POLICE ASSOCIATION OF NOVA SCOTIA 13 From the Publisher Ma r k e t i n g S e r v i c e s ( A t l . ) L t d . “Providing quality, professional marketing and fund raising services on behalf of high-profile, non-profit organizations.” This guide was proudly assembled and published by Fenety Marketing Services, with the help and co-operation of the Police Association of Nova Scotia. w w w . f e n e t y . c o m 1-800-561-4422 Over the past thirty-six years, the Police Association of Nova Scotia has presented a wide range of topics in their Annual Crime Prevention Guide. This 37th Annual PANS Guide contains important information on many topics already discussed in previous editions, allowing us to revisit these seemingly perpetual societal problems. Our community leaders and our law enforcement agencies are keeping a watchful eye on these ongoing issues in our communities, and are diligent in their goal of keeping our homes and communities safe. On behalf of the Police Association of Nova Scotia, I would like to take this opportunity to sincerely thank the businesses who have supported our project by advertising in our publication, and the residential supporters weʼve contacted through our 2007 Telephone Campaign. Thank you! As always, we welcome your comments or suggestions concerning our annual publication. This unique publication is distributed free-of-charge each year to schools, libraries and public facilities, and it is also available online at the Police Association of Nova Scotiaʼs Community Guide website:, making it easily accessible to everyone. Sincerely, Mark T. Fenety President Fenety Marketing Services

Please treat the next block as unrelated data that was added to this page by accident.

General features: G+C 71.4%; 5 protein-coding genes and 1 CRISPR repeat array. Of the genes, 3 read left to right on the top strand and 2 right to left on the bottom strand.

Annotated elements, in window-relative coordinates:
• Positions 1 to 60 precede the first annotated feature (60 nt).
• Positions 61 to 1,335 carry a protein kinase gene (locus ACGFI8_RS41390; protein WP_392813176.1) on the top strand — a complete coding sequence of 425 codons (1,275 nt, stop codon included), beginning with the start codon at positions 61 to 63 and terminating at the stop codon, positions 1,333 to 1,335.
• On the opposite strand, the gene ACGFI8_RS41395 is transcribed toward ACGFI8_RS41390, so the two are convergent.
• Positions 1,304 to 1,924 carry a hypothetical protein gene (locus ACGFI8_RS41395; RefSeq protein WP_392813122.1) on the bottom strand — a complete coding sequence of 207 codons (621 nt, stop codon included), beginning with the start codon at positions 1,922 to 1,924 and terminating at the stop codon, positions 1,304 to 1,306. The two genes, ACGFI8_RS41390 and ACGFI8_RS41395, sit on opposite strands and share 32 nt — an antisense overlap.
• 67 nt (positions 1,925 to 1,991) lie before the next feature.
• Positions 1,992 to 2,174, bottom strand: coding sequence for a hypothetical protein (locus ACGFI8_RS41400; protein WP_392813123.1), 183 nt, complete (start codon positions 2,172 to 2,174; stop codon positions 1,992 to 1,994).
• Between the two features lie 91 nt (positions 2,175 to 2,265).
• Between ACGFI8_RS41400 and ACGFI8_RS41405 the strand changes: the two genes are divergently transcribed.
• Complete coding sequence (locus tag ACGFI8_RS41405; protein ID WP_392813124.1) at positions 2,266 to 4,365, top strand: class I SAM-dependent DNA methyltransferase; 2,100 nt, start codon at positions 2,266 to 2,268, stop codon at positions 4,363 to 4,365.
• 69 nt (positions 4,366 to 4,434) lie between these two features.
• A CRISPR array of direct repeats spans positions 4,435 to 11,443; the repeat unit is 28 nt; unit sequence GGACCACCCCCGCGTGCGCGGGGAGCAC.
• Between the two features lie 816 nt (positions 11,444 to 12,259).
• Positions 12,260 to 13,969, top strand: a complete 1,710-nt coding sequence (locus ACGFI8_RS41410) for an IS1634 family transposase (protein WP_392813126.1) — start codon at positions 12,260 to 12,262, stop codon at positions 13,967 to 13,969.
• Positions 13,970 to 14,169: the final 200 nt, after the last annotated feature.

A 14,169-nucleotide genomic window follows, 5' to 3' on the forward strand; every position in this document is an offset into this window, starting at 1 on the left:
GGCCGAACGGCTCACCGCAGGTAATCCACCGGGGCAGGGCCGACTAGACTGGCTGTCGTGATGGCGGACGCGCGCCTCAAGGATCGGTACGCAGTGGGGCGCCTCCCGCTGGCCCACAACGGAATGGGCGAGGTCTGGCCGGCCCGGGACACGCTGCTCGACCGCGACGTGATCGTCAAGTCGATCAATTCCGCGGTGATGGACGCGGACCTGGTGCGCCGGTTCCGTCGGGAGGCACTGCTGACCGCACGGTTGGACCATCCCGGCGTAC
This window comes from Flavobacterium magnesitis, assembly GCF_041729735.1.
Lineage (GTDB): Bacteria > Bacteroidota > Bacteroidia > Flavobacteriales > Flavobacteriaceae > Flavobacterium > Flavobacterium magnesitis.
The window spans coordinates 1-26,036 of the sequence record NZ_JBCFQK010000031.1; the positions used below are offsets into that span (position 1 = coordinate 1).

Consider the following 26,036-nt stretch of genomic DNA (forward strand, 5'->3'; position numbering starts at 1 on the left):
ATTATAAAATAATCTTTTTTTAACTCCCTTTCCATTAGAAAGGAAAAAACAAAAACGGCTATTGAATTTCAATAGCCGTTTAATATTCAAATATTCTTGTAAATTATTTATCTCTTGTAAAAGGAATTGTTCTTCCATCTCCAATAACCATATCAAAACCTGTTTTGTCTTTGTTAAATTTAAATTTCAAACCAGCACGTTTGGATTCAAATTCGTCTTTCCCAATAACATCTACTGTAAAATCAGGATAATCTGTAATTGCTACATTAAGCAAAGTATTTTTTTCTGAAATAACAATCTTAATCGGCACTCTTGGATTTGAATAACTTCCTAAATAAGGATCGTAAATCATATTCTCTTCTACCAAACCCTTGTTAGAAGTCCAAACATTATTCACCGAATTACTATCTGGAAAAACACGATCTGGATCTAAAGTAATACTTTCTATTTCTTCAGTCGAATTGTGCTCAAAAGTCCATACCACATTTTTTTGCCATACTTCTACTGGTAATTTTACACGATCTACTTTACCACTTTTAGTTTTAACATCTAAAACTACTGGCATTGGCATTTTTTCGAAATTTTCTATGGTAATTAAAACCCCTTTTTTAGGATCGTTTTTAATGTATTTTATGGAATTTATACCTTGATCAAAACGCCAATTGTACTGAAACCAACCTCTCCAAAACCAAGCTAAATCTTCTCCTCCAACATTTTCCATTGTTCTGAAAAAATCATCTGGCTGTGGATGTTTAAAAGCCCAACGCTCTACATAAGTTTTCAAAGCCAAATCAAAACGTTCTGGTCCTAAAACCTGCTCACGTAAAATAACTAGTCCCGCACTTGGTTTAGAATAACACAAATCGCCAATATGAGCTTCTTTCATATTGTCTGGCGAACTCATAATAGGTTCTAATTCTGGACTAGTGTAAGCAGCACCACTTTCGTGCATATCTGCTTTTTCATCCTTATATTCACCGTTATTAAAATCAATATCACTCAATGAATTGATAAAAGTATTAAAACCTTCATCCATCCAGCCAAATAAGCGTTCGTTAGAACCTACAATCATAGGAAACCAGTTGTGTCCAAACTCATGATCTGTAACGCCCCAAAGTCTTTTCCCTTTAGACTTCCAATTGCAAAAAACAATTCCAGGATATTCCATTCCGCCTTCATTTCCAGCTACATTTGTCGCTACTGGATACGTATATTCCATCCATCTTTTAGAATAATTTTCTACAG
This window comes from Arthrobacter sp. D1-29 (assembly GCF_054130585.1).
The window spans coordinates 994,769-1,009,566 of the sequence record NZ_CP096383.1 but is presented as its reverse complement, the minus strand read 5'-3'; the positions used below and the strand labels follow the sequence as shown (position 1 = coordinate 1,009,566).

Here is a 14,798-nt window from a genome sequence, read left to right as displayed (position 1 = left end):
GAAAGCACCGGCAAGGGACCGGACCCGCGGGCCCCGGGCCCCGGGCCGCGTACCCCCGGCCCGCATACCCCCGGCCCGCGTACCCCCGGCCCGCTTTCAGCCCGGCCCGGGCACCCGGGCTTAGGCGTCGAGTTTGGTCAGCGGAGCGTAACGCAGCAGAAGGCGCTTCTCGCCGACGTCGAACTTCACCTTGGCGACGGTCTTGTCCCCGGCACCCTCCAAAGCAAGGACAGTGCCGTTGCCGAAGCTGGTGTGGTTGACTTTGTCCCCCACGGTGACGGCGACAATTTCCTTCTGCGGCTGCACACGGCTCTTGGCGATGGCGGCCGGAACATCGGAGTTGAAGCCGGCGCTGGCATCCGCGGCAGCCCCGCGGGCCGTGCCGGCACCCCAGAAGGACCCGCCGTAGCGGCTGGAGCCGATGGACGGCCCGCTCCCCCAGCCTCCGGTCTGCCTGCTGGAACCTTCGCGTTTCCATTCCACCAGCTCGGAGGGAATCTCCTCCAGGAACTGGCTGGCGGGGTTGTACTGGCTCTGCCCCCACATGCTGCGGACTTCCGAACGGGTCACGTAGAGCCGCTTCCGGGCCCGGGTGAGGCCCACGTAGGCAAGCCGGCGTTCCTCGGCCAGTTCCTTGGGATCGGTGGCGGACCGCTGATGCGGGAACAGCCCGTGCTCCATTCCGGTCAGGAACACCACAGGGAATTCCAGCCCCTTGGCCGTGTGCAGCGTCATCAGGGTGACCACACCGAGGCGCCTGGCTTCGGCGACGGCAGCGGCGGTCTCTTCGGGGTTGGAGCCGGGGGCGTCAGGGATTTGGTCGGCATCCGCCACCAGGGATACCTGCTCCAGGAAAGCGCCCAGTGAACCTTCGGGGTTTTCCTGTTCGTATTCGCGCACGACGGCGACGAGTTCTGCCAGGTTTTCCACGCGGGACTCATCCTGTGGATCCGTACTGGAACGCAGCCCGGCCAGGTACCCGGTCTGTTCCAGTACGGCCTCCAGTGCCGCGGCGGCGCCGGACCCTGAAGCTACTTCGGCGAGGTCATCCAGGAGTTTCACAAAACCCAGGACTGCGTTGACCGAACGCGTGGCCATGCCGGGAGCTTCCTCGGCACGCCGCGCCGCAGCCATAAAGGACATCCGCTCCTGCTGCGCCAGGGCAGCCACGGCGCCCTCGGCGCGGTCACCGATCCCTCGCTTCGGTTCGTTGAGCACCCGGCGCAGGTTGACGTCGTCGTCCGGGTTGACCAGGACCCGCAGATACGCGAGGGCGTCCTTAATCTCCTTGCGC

14 POLICE ASSOCIATION OF NOVA SCOTIA CITY CENTRE A T L A N T I C L. Bruce Christmas Property Manager 1475 Bedford Highway, Box 17 Bedford, N.S. B4A 3Z5 Telephone: (902) 832-9411 Fax: (902) 832-9422 EXTERIOR BUILDING & RESTORATION MASONRY - WATERPROOFING - CAULKING SANDBLASTING & CHEMICAL CLEANING EPOXY INJECTIONS BRICE MORASH MANAGER Cell: (902) 497-3522 E-mail: 8 Mills Drive Goodwood, NS B3T 1P3 Tel: (902) 876-8333 Fax: (902) 876-5072 COASTAL RESTORATION & MASONRY LTD. STEEPLEJACKING & PAINTING D. C. HUSKINS & SONS TRUCKING LTD. BARRINGTON, N.S. B0W 1E0 (902) 637-2436 Fax: (902) 637-1744 Hauling Lobsters & Fresh Fish Arthur Huskins Cessil Huskins President Vice-President Dickinson Bros. RR#3, Southampton Cumberland County, Nova Scotia B0M 1W0 Proud to be part of the NS Agricultural Community as producers of maple, strawberries & blueberries. BUY LOCAL PRODUCTS Phone: Fax: (902) 546-2342 (902) 546-2787 email: